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In his letter to the Ephesians, Paul mentions baptism as one of the unifying factors of the church. He writes,
4 There is one body and one Spirit—just as you were called to the one hope that belongs to your call— 5 one Lord, one faith, one baptism, 6 one God and Father of all, who is over all and through all and in all. 7 But grace was given to each one of us according to the measure of Christ’s gift.
When addressing the deeply divided church of Corinth, Paul calls on their baptism to unite them:
For in one Spirit we were all baptized into one body—Jews or Greeks, slaves or free—and all were made to drink of one Spirit.
– 1 Cor. 12:13 (cf. also 1 Cor. 1:13-17)
In today’s church, we often see baptism as one of clearest signs of division in the church: infant baptism vs. believer’s baptism, with no room in the middle. Yet we see that one of the functions baptism served in the early church was to unite the people of God. All have been baptized in Christ, and as members of his body, we are to look to him.
Regardless of one’s view on infant or believer’s baptism, the baptism is into the name of Christ, something that all believers share in common.
Happy Reformation Day!
In honor of Martin Luther nailing the “95 Theses” to the Wittenberg Castle 495 years ago, here is a hymn that we went through yesterday as a devotional in one of my classes. This is a beautiful poem telling the story of redemption history. He wrote this in 1524.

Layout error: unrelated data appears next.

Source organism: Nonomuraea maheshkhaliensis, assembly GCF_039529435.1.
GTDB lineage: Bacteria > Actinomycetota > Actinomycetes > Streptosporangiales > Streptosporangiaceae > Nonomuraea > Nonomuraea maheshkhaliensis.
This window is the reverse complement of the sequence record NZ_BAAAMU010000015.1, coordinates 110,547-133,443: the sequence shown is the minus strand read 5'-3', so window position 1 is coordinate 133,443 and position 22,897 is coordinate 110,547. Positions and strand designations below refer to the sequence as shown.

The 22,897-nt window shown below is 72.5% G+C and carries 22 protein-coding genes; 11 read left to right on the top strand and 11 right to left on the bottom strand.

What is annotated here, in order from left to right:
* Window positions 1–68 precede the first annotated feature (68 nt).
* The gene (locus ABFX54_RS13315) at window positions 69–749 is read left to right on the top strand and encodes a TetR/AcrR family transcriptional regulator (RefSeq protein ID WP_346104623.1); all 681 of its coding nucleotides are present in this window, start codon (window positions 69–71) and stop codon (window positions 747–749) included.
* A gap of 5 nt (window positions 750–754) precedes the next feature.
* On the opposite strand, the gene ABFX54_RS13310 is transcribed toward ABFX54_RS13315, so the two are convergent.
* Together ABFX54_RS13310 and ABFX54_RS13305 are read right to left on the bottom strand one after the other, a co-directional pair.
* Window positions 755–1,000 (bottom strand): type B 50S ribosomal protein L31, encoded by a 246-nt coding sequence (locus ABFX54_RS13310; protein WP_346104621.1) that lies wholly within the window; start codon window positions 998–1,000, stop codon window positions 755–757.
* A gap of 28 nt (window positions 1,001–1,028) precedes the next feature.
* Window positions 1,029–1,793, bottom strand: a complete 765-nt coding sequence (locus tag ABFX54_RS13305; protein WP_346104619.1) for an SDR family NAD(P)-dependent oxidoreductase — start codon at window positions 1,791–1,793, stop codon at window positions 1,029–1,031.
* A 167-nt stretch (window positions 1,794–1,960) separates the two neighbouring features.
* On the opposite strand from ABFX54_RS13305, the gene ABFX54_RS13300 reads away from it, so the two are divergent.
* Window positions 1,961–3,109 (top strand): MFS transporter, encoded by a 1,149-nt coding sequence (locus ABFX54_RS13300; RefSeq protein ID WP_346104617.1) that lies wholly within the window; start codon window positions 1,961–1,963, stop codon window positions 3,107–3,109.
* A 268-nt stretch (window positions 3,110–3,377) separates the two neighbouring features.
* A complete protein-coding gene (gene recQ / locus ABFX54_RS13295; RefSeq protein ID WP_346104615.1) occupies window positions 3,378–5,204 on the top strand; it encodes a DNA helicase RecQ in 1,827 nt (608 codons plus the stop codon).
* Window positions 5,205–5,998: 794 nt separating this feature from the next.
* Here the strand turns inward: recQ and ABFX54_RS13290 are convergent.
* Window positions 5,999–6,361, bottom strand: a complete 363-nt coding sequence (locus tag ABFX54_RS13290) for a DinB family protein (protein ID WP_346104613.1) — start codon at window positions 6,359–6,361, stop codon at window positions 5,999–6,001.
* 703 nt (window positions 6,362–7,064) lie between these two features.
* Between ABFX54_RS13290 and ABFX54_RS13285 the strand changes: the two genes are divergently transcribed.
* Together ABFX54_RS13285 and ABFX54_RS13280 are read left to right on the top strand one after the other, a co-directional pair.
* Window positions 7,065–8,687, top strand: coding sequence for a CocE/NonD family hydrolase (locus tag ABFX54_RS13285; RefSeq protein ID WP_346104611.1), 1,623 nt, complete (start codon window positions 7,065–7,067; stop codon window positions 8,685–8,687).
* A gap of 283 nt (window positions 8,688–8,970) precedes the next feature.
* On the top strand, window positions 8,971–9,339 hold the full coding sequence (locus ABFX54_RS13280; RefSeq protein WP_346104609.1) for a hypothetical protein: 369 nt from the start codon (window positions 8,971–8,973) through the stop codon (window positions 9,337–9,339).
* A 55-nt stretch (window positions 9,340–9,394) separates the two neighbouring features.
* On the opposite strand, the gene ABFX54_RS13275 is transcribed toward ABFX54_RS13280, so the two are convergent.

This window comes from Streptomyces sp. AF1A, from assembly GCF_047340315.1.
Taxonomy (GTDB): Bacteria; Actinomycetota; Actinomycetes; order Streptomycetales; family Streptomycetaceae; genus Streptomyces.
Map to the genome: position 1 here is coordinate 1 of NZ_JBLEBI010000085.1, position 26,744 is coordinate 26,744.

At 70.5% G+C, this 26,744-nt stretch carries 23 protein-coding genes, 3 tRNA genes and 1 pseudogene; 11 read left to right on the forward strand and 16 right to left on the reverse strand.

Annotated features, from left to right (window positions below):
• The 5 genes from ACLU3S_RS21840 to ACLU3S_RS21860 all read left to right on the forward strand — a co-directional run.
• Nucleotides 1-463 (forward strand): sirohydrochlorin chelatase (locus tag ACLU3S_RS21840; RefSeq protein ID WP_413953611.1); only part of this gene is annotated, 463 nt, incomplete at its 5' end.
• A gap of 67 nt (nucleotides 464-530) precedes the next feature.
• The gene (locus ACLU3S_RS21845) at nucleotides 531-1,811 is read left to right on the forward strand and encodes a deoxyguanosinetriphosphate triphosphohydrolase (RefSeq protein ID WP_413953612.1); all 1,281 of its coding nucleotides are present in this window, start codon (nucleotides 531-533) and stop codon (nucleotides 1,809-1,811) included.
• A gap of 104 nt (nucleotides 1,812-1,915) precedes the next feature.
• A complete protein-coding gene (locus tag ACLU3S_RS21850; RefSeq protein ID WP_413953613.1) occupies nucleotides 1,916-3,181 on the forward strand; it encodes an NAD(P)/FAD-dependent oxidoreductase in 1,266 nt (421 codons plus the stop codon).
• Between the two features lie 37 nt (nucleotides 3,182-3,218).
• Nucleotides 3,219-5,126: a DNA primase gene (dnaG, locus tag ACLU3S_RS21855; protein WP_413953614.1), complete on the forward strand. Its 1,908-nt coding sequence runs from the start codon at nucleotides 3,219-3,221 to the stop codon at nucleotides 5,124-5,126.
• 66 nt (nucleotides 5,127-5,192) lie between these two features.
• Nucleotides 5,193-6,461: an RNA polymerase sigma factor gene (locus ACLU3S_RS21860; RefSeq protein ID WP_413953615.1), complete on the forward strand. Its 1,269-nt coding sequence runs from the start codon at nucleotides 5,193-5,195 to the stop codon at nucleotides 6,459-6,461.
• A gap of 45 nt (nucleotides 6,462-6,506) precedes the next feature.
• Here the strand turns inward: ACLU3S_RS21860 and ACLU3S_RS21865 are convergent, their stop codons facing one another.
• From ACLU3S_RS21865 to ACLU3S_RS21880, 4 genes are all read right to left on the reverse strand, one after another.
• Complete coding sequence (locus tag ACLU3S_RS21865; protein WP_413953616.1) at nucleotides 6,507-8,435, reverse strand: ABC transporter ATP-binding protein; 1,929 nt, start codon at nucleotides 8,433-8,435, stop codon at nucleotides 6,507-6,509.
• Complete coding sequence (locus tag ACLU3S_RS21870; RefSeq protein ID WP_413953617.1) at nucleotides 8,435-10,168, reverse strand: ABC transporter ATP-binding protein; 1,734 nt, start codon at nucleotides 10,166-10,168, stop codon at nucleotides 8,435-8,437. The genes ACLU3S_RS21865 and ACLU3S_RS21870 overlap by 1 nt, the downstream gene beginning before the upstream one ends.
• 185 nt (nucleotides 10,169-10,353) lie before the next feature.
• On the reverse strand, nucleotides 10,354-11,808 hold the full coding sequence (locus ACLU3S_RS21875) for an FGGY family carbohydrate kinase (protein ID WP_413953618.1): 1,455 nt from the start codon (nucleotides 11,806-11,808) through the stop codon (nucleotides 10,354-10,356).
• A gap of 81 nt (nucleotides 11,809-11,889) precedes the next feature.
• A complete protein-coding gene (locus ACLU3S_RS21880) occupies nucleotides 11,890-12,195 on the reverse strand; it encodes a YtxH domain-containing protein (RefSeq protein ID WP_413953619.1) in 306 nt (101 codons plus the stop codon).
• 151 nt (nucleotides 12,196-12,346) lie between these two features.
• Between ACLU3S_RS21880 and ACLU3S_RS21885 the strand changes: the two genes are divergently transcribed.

Dear Christians, One and All, Rejoice
Dear Christians, one and all, rejoice,
With exultation springing,
And, with united heart and voice
And holy rapture singing,
Proclaim the wonders God hath done,
How His right arm the victory won;
Right dearly it hath cost Him.
Fast bound in Satan’s chains I lay,
Death brooded darkly o’er me,
Sin was my torment night and day,
In sin my mother bore me;
Yea, deep and deeper still I fell,
Life had become a living hell,
So firmly sin possessed me.
My own good works availed me naught,
No merit they attaining;
Free will against God’s judgment fought,
Dead to all good remaining.
My fears increased till sheer despair
Left naught but death to be my share;
The pangs of hell I suffered.
But God beheld my wretched state
Before the world’s foundation,
And, mindful of His mercies great,
He planned my soul’s salvation.
A father’s heart He turned to me,
Sought my redemption fervently:
He gave His dearest Treasure.
He spoke to His beloved Son:
‘Tis time to have compassion.
Then go, bright Jewel of My crown,
And bring to man salvation;
From sin and sorrow set him free,
Slay bitter death for him that he
May live with Thee forever.
This Son obeyed His Father’s will,
Was born of virgin mother,
And God’s good pleasure to fulfill,
He came to be my Brother.
No garb of pomp or power He wore,
A servant’s form, like mine, He bore,
To lead the devil captive.
To me He spake: Hold fast to Me,
I am thy Rock and Castle;
Thy Ransom I Myself will be,
For thee I strive and wrestle;
For I am with thee, I am thine,
And evermore thou shalt be Mine;
The Foe shall not divide us.
The Foe shall shed My precious blood,
Me of My life bereaving.
All this I suffer for thy good;
Be steadfast and believing.
Life shall from death the victory win,
My innocence shall bear thy sin;
So art thou blest forever.
Now to My Father I depart,
The Holy Spirit sending
And, heavenly wisdom to impart,
My help to thee extending.
He shall in trouble comfort thee,
Teach thee to know and follow Me,
And in all truth shall guide thee.
What I have done and taught, teach thou,
My ways forsake thou never;
So shall My kingdom flourish now
And God be praised forever.
Take heed lest men with base alloy
The heavenly treasure should destroy;
This counsel I bequeath thee.